The answer is SAFETY!
In the first edition of my book, Zen Hunting, there’s a slight discrepancy. In one chapter I talk about the buck’s highest priority being food. In another chapter, it’s safety (or survival). The 2nd edition attempts to separate the two, but it’s really impossible.
The problem came about from real-life observation and experience.
First, a buck can’t survive without daily food intake. That’s obvious. I cited David Long’s observation that bucks can’t even stay bedded for the entire day without occasionally getting up to feed. However, while hunting the Utah-Cache unit for three years in a row, I clearly observed that big bucks were hardly ever up and feeding during daylight hours. As an example, the four times I busted the infamous Droptine buck, he was bedded. Never was he on his feet during daylight hours.
What it comes down to is hunting pressure. As soon as hunters file into the woods, the bucks become completely nocturnal. You’ll find plenty of tracks and sign, proving they are indeed feeding at night, but nowhere is a buck found feeding during daylight. The bucks simply adapt to a nocturnal lifestyle that negates daytime feeding.
This makes perfect sense. The bucks on Monte Cristo are the smartest bucks I’ve ever seen. If it comes down to eating or starving to death, the bucks will gladly starve to death. But really they don’t have to because they feed at night, and only at night. Therefore, safety far outweighs eating.
The hunting pressure on Monte is ridiculous and has been for decades, yet there are still occasional trophies haunting the woods (and my nightmares). As I put it in my book, “These are the neurotic decedents of lone survivors.” It’s simple adaptation; survival of the fittest. The bucks that feed during the day get shot!
I’m sure there are areas in the state where big bucks wander around, stuffing their faces with vegetation during the day. I’ve seen it in Central Utah, but not Northern Utah.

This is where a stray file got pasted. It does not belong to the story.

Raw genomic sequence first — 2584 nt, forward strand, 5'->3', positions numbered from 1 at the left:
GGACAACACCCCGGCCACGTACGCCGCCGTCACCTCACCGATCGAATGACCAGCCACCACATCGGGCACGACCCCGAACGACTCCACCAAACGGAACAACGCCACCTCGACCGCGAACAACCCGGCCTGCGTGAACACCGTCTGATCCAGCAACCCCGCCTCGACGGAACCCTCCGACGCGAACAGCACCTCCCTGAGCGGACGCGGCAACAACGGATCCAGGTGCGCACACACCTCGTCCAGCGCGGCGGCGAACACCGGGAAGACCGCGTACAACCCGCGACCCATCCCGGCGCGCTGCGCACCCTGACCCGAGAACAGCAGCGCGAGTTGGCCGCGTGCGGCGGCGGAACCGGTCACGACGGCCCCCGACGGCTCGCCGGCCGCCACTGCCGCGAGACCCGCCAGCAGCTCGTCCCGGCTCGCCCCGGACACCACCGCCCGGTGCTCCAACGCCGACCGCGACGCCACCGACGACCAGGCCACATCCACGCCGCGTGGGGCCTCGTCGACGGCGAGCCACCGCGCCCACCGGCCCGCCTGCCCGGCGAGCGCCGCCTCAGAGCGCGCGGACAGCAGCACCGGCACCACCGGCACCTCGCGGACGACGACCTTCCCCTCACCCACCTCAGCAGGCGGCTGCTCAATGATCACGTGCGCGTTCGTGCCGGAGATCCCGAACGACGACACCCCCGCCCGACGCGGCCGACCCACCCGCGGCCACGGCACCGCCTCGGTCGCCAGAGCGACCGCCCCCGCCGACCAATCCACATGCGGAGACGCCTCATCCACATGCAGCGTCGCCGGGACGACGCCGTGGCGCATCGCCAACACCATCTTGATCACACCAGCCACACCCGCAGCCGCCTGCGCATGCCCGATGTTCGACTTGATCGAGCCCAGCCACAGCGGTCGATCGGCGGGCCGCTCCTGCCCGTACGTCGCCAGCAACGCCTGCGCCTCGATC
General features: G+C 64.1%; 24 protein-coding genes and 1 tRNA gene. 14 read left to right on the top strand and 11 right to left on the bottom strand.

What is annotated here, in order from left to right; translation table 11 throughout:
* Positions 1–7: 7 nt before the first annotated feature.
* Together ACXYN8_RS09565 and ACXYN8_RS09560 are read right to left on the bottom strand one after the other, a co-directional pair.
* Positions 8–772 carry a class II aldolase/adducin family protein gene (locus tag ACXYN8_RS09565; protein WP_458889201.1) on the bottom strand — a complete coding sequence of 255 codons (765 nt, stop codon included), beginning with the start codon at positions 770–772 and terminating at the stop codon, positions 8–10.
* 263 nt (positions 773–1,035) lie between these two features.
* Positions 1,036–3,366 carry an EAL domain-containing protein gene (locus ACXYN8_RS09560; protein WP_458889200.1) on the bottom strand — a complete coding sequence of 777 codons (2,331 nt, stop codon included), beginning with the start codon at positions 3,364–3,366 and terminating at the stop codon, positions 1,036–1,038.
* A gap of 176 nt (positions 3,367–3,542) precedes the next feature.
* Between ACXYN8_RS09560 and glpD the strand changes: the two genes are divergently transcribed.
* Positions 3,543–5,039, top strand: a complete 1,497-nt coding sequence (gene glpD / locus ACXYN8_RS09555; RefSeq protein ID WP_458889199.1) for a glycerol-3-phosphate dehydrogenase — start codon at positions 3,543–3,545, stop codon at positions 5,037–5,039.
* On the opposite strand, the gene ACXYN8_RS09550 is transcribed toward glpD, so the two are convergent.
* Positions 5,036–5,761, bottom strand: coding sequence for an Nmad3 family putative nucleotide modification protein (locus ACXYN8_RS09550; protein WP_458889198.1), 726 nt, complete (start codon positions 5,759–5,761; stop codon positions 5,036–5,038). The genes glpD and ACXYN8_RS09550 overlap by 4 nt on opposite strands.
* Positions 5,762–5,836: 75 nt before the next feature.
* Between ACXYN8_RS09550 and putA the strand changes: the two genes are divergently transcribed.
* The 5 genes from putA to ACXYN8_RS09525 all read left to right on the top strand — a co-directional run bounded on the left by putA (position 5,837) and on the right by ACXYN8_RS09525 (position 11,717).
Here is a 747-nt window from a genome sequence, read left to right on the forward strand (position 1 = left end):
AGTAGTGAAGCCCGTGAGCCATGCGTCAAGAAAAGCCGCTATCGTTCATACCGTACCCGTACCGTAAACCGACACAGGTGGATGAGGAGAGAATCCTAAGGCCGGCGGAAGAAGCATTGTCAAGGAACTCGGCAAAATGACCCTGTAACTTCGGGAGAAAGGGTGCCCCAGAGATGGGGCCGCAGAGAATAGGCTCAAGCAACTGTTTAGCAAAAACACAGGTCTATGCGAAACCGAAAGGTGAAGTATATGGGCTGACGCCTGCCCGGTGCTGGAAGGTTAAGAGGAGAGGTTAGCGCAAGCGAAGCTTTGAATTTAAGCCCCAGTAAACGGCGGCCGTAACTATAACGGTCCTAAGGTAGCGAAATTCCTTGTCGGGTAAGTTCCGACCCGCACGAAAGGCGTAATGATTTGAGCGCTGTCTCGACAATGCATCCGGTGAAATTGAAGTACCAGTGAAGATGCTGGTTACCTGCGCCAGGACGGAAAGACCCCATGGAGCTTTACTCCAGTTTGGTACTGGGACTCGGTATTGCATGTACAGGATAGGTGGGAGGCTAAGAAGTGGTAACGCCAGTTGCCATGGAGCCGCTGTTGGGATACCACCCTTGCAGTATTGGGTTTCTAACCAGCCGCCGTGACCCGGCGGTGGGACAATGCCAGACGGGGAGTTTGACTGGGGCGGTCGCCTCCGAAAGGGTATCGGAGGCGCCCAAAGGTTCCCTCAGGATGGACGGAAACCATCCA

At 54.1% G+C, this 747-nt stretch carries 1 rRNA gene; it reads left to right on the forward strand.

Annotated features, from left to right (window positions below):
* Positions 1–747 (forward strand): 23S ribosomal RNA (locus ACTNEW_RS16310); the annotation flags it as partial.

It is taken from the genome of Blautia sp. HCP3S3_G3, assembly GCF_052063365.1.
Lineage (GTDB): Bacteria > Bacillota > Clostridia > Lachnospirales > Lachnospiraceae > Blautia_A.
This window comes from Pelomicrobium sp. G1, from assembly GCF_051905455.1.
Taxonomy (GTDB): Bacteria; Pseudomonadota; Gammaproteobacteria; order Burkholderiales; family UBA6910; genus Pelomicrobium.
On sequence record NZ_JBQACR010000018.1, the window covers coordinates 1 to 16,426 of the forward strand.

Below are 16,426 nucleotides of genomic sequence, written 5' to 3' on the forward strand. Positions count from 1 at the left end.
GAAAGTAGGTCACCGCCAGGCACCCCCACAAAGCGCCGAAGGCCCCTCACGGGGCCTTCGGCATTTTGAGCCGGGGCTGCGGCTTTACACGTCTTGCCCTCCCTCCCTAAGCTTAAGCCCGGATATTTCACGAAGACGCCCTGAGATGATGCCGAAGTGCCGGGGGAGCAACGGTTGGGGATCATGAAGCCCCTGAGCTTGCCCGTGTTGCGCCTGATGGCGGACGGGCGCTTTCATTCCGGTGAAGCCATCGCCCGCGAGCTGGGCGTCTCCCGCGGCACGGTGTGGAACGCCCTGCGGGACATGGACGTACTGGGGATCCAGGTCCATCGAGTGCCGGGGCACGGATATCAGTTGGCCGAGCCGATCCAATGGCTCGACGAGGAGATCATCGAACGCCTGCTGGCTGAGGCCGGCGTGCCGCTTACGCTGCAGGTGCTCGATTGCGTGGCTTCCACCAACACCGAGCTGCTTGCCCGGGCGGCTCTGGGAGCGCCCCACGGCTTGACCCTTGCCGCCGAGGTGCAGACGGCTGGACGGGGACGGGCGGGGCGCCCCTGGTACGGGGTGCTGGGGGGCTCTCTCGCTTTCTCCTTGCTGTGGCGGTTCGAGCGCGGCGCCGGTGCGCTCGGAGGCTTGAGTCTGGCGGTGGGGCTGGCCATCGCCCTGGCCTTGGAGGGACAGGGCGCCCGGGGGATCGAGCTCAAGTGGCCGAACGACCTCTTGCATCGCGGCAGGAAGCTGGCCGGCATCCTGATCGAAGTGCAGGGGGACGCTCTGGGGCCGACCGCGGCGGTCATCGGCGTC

Now that I’m forced to hunt Monte again, I must figure out how to approach deer differently to beat the odds. Well, I’ve done it before and here’s how I’ll do it again:
- Hunt the opener. In my book I have a whole sub-section entitled, Never Hunt the Opener! My thinking has changed a little since then. It’s true that on opening day most bucks have already noticed the increased traffic/ATV noise and bailed onto secondary ridges or deep, dark, holes. But I realize now that there are always a brave/stupid few that will wait until they actually see a camo-clad dude before bailing out. These bucks are still in their summer routine and therefore huntable. I will hunt them on the opener.
- Hunt mid-week and late in the season. After opening day, my plans change. Since I work weekends anyway, I can schedule my hunts between Tuesday and Friday. I’ve found that the best day to hunt is Thursday. After the weekenders terrorize the deer, it takes half a week for them to calm down. By Thursday they feel more secure and let their guard down. So your odds go up on Thursday and into Friday until the weekend warriors come smashing back into the hills. Also, the hunting pressure falls off dramatically during the last couple weeks of the bowhunt, making September the best time to be out.
- Hunt the Beds. The most difficult thing in the world is hunting big bucks in their beds. First, you have to find their beds, preferable while pre-season scouting. Big bucks use multiple beds throughout the year, so you’re not just looking for one bed. Second, these beds are generally found in deep and steep cover and perfectly situated to detect predators from a distance using wind and terrain. It’s possible to hunt deer in their beds using ambush techniques or a super-stealthy approach, it’s just not probable.
- Hunt the Secondary Ridges: After opening day I will bail off the top and start hunting secondary ridges and deep, steep areas. By then I’ll have multiple backup areas that I’ve cataloged during my diligent scouting trips. It’s hot and it sucks to drag a deer up miles of vertical slope, but it might be my chance.
The methods you use to hunt big bucks is relative to the amount of hunting pressure the area gets. Once again, you must understand the nuances of your prey and adapt yourself as a predator. In high-pressure areas remember these two words: Safety First! The big bucks only care about surviving.
That’s all there is to hunting high-pressure trophy mule deer. Well, that and a ton of luck.